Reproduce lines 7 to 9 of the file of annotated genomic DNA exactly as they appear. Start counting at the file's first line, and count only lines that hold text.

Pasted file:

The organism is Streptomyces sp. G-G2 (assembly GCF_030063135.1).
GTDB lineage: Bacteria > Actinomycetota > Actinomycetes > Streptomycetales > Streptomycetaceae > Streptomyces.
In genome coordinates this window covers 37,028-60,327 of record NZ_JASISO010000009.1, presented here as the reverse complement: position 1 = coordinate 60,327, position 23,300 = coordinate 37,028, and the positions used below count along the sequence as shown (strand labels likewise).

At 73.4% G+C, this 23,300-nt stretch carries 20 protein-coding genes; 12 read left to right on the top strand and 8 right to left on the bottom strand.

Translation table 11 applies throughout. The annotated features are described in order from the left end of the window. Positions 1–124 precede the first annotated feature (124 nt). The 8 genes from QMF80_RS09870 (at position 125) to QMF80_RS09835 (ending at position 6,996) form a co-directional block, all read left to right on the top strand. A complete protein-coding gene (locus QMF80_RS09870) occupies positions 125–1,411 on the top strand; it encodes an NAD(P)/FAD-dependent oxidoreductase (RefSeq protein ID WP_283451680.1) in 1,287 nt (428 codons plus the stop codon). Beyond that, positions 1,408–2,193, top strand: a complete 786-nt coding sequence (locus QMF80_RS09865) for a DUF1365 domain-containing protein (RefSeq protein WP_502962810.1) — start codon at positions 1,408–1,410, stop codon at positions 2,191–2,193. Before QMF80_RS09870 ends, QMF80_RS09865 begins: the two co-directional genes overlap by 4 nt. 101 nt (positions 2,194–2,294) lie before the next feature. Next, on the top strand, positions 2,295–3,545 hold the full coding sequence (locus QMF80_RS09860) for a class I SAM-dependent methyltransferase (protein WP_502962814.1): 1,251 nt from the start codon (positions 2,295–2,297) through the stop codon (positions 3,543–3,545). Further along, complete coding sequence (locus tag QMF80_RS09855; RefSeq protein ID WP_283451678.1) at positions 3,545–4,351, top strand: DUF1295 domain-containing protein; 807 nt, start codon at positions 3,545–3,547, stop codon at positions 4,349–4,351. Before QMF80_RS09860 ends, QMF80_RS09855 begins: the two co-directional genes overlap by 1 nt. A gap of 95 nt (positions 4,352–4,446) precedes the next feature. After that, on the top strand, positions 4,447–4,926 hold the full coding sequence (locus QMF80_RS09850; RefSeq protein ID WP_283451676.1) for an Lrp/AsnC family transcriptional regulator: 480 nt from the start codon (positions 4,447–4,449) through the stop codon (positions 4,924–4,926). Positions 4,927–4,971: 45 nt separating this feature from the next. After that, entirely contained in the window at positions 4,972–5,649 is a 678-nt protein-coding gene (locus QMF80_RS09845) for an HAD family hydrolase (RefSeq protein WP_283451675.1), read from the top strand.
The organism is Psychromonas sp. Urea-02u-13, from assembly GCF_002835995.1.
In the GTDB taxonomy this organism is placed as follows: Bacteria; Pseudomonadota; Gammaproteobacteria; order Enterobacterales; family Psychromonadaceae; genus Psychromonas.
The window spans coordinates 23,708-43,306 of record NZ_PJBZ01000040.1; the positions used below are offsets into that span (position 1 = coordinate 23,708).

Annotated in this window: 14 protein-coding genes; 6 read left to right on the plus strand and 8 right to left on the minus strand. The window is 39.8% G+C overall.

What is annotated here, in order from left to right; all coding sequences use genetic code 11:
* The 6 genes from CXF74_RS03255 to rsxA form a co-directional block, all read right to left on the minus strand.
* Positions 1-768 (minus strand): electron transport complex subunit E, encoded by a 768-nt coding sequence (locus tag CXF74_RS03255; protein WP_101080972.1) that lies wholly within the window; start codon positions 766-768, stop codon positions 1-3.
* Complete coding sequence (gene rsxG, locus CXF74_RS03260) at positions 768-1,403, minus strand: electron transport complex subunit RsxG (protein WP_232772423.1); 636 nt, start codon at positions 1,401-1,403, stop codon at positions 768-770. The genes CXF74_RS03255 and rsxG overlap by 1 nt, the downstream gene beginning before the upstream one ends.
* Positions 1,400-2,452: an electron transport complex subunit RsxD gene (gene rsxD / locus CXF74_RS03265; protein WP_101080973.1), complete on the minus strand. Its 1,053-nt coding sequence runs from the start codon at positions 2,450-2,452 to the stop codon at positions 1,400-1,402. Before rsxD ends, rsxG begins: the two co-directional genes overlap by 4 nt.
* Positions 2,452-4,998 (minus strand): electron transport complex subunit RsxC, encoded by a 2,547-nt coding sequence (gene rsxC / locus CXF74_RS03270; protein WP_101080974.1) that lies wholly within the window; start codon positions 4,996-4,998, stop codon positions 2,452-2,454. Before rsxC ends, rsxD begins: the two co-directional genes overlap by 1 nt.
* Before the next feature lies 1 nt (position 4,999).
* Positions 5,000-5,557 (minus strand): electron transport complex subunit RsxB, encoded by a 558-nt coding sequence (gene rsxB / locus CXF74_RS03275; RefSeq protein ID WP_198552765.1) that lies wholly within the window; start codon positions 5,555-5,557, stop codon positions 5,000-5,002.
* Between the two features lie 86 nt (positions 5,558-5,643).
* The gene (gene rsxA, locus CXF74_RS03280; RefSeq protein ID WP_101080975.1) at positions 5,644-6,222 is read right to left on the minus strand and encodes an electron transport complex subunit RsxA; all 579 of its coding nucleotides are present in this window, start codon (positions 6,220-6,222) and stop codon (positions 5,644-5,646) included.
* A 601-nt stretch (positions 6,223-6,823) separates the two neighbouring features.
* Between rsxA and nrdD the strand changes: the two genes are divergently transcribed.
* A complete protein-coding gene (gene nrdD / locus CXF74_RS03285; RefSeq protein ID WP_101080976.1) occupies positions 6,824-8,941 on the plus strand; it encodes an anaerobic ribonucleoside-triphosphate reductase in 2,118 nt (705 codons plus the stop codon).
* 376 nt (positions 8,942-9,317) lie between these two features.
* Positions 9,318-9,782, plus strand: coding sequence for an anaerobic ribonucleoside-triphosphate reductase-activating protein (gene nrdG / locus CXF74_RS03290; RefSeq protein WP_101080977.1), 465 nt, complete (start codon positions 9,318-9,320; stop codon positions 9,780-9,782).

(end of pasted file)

In the GTDB taxonomy this organism is placed as follows: Bacteria; Pseudomonadota; Gammaproteobacteria; order Enterobacterales; family Psychromonadaceae; genus Psychromonas.
The window spans coordinates 23,708-43,306 of record NZ_PJBZ01000040.1; the positions used below are offsets into that span (position 1 = coordinate 23,708).

Annotated in this window: 14 protein-coding genes; 6 read left to right on the plus strand and 8 right to left on the minus strand. The window is 39.8% G+C overall.